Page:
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Lockdown lessons: Maintain your hybrid teaching skills - Rachel Whitton

1st June 2023

By Rachel Whitton, curriculum manager: professional studies and education at Warrington & Vale Royal College and Research Further scholar

Isn't hindsight such a wonderful thing? How little did we know about online and remote and blended learning back in March 2020, or am I making assumptions on behalf of my learned colleagues in further education who were already proficient hyflex teachers? I, personally, really had no idea.

The anticipation of the lockdown did not feel real. I was at the time teaching in a modern new-build business school, which meant we had all the technology required at the touch of a button.

Reflecting on the moment when the team trialled the use of Google meets, from different rooms, to see if it worked, and laughing when we realised it did. We could see each other staring at cameras shouting “hello are you there?” or “I think you are on mute?”. “It’ll be fun”, we thought - how naive we were about what was heading our way. The March 2020 lockdown saw lecturers in FE working harder than ever to keep their current students online and engaged and working towards completion of their qualifications.

We began to meet colleagues and students online and realised how easy the technology and various platforms were to navigate. At this point though, reality still had not kicked in, and it still felt almost like a game. I felt like I had been running at full speed for so long, I had no idea how to get off the merry-go-round. A regular, daily drive between two or more campuses was normal, but to suggest an online meeting would have seemed questionable and a potential barrier to learning, assessment and progression at that time. I look back on that time spent in the car, burning fuel unnecessarily, racing around wasting travel time. It was not a sustainable approach, or meeting our own organisational green agenda. Were other FE providers practising in the same way?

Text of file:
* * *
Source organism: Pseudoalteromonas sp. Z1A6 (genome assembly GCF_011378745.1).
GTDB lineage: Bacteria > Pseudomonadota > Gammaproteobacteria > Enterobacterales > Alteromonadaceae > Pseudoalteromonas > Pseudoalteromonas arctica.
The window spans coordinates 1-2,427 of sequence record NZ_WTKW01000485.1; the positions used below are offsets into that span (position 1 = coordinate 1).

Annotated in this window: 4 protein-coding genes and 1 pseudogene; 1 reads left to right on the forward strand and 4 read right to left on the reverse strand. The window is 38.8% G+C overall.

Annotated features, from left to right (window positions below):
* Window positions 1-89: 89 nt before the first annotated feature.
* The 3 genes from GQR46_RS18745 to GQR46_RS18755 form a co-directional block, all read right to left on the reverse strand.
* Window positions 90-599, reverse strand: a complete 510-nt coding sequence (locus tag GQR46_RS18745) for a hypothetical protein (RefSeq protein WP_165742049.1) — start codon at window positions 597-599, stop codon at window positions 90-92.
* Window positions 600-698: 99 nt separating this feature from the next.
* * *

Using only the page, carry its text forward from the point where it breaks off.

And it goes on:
Personally, in the Covid-19 March 2020 lockdown, I was truly exhausted and I initially welcomed the hiatus, as it offered a temporary opportunity to “stop the merry-go round” even for a short time, so I could catch my breath. I revelled in the novelty of teaching online and hoped we would continue to utilise our time more effectively once Covid-19 was “over”.

While enjoying the innovative and different way of delivering education online, my concerns were for our undergraduate students, who in the main had been furloughed with immediate effect and housebound during the initial lockdown. Young, intelligent bright stars, all previously doing well on their programme, were suddenly thrust into the world of working and learning online in their bedrooms. It was a huge concern. Apart from the initial mental health concerns, this also brought about minor technology issues, such as availability of laptops, access to the resources online, wifi at home, and a safe and appropriate space to learn. It became apparent that we would need to design an online etiquette code for learners to follow, as the ground rules for teaching and learning had clearly changed overnight, causing much unease.

I experienced a range of emotions during this time. Isolation from the daily chit chat in the staff rooms with colleagues over operational issues, to the satisfaction gained in secretly wearing pyjama bottoms and slippers to meetings with management, maintaining that professional upper image. The main agenda, amongst colleagues, purely focused on learner welfare. Everything we did was aimed at making the learner journey easier and fully accessible. Pastoral care was exceptionally high on the agenda; however the overriding concern was retention and achievement on programmes during these unusual and difficult times. My old identity as a face-to-face traditional teacher was rapidly evolving into something hitherto unrecognisable.